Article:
Massachusetts

In March 2015, Patrick Donnelly was named the seventh poet laureate of Northampton, Massachusetts. Donnelly, who is a poet, translator, editor, and teacher, is also director of The Frost Place’s Poetry Seminar. He is the author of Nocturnes of the Brothel of Ruin (Four Way Books, 2012) and The Charge (Ausable Press, 2003). He will serve a two-year term.

In March 2015, Jan Schreiber was named the second poet laureate of Brookline, Massachusetts, taking over for Judith Steinbergh. He will serve a two-year term.

 

upcoming events

date
Apr 09 2015
Tracy K. Smith discusses Ordinary Light: A Memoir

Harvard Book Store and Mass Poetry welcome 2012 Pulitzer Prize winner Tracy K. Smith for a reading from her latest work, Ordinary Light: A Memoir.
 

7:00pm to 8:00pm
1256 Massachusetts Ave.
02138 Cambridge, Massachusetts
Apr 15 2015
Poetry Writing

Local poet Polly Brown will lead a poetry writing workshop at the Hopkinton Public Library. The writing of poetry is both playful and serious: a way of using language to sneak up on what you know about the world and yourself in it—and then give that away, adding to what the world knows about itself. We’ll try out some strategies for getting started, and some ways of getting and giving support. You’ll walk away with rough drafts and new ideas. Everyone is welcome—feel free to join us even if you’ve never tried poetry writing before.

Polly Brown has won awards from the Worcester County Poetry Society and the Massachusetts Artists’ Foundation, but she’s most proud of her long association with Every Other Thursday Poets, and she treasures a long history of giving other poets a boost towards expression, revision, and publication. Recent poems can be found online in the Fall 2014 issue of Turtle Island Quarterly, and in Turning Again to the Well, a chapbook of poems inspired by sculptures focused on preservation and sustainability.

6:30pm
13 Main St.
01748 Hopkinton, Massachusetts
Apr 25 2015
Poetry for the People

***An Invitation to gather with Hopkinton residents and share your favorite poem***

Join local poet Cheryl Perreault and your friends and neighbors to share your favorite great poems! Bring a favorite poem by a poet you admire to share with the group, or come just to listen. Please note: You don’t have to have participated in the poetry marathon to attend. Cheryl Perreault is a poet, writer, and spoken word artist who has a background in psychology. She is founder/host and co-producer of Wake up and Smell the Poetry at HCAM-TV Studios. Cheryl offers workshops and presentations for all ages on “awakening to life” through poetry and story-sharing. Her poetry and writing has been published in a number of journals and publications, she writes two columns for the Hopkinton Crier including “Creativity Matters” and “Wake up to Life,” and some of her spoken word poetry has been set to music and recorded by guitarist/producer Steve Rapson.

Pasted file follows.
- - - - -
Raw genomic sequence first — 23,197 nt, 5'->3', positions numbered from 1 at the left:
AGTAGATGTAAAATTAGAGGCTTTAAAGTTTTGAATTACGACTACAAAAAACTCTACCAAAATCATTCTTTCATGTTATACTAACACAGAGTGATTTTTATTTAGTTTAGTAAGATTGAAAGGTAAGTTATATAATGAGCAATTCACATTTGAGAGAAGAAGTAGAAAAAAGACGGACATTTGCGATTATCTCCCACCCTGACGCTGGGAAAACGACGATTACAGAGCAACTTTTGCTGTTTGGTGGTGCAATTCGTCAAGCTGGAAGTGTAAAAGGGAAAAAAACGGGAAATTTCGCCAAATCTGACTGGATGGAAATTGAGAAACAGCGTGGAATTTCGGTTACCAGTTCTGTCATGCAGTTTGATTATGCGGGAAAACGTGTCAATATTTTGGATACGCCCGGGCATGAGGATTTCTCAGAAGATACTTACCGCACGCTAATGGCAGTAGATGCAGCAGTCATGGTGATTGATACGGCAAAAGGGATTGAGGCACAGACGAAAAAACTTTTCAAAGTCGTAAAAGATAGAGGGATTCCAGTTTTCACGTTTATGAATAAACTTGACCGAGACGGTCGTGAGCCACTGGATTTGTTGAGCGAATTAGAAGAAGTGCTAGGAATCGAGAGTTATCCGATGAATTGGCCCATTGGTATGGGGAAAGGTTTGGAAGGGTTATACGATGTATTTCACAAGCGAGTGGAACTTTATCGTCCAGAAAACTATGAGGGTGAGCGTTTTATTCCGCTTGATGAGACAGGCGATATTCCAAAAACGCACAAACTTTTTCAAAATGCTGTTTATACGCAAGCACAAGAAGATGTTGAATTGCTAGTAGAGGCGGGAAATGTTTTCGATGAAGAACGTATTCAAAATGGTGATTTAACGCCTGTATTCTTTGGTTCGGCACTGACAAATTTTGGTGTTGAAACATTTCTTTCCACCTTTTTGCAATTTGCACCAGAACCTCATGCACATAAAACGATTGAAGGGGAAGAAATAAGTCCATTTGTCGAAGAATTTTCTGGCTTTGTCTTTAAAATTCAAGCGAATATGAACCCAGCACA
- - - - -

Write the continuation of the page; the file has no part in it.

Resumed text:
1:30pm
13 Main Street
01748 Hopkinton, Massachusetts

recent & featured listings

type namesort ascending state
Small Press Zephyr Press Massachusetts
Literary Organization Worcester County Poetry Association Massachusetts
Poetry-Friendly Bookstore Water Street Bookstore Massachusetts
Writing Program University of Massachusetts: Boston Massachusetts
Writing Program University of Massachusetts: Amherst Massachusetts
Small Press Tupelo Press Massachusetts
Writing Program The Solstice MFA in Creative Writing Massachusetts
Poetry-Friendly Bookstore The Montague Bookmill Massachusetts
Literary Magazine The Massachusetts Review Massachusetts
Landmark The Longfellow House Massachusetts

poems

poem
There is a movie called "She's Gotta Have It."
There is a blizzard in Massachusetts today.
Twenty-one people died in Chicago last night.
Two of my friends live there,
but I have never wanted to live there
because it is cold there and people die
from the cold and the wind and from each other.
There is a movie
poem
In Worcester, Massachusetts,
I went with Aunt Consuelo
to keep her dentist's appointment
and sat and waited for her
in the dentist's waiting room.
It was winter. It got dark
early. The waiting room
was full of grown-up people,
arctics and overcoats,
lamps and magazines.
My aunt was inside
what seemed like a long
poem

"Relinquunt Omnia Servare Rem Publicam."

The old South Boston Aquarium stands
in a Sahara of snow now.  Its broken windows are boarded.
The bronze weathervane cod has lost half its scales.
The airy tanks are dry.

Once my nose crawled like a snail on the glass;
my hand tingled
to burst the bubbles